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Let's cultivate culture of caring in action

"We are all in the same boat on a stormy sea and we owe each other a terrible loyalty."

-- English poet G. K. Chesterton

That is the lens through which we looked at the recent debate on these pages between professor Steve Haycox and Jeff Pantages addressing income inequality in America. They were at odds on the way to measure it, its impact on our society and whether government should address it. Regardless of which side of the debate you land on, we ask you to consider this issue from another angle.

Economic prosperity -- a family's and a community's -- rests on ensuring that everyone has access to the opportunities for a good life: a quality education that leads to a stable job, enough income to support a family through retirement, and good health. Equally true is that our individual well-being, and that of our family, friends and colleagues, is inextricably tied to the overall well-being of the Anchorage community. We are in stormy economic seas and recognition of our interconnectedness inspires us to action.

Whether or not you believe government has a role in creating these opportunities for a good life, we hope you will consider the roles that each and every one of us can play. For Anchorage to be a community of opportunities that lift all of us, we all need to contribute. We don't need to wait until Thanksgiving or Christmas to think about this, or wait until tax time to seek charitable deductions. And let's pray that we are not forced to consider urgent requests in times of dire need.

Instead, let's proactively, intentionally and consistently build that kind of Anchorage. Let's cultivate an Alaska culture of caring in action. Consider investing in your community through philanthropy. The same entrepreneurial spirit that developed the wealth of the Last Frontier can contribute to the prosperity of our community as a whole.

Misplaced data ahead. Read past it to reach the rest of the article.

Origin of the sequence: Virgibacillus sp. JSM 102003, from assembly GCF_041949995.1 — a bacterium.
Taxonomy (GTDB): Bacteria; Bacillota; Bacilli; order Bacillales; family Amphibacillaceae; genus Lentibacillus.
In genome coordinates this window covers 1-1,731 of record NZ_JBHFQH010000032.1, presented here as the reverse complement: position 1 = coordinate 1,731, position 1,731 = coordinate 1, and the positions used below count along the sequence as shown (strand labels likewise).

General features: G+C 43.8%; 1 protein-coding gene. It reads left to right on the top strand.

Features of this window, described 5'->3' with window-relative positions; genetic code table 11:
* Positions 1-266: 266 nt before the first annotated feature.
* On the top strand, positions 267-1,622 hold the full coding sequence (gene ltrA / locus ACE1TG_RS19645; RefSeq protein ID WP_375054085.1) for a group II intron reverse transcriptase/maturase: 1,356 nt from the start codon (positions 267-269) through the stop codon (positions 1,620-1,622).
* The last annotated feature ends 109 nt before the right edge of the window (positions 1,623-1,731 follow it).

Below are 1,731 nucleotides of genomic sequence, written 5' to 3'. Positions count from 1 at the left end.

We can all step up to advance the common good through our own efforts and investments in these basic building blocks for a good life. There are many ways to get involved. One example is to consider joining your friends and colleagues from many walks of life in the United Way Tocqueville Society. French historian Alexis de Tocqueville came to America in 1831 and was impressed by American entrepreneurship and volunteerism. He wrote "Democracy in America" and said, "The health of a democratic society may be measured by the quality of functions performed by private citizens."

The philanthropic Tocqueville Society of Anchorage began in 1993 with two members contributing $22,500 to United Way to make Anchorage a better place to live -- for those who are having the toughest time as well as for the rest of us. Today, 76 member households donate $1.125 million annually for United Way's strategic work in achieving community goals that raise the whole community's well-being (check out www.liveunited anchorage.org).

When it comes right down to it, we all have a role in fulfilling the loyalty we have toward each other. And we all can take pride in proactively shaping our community to weather whatever stormy seas come our way.

Patrick Flynn is chairman and Tom Walsh is past chairman of the United Way of Anchorage Tocqueville Society.



By PATRICK FLYNN and TOM WALSH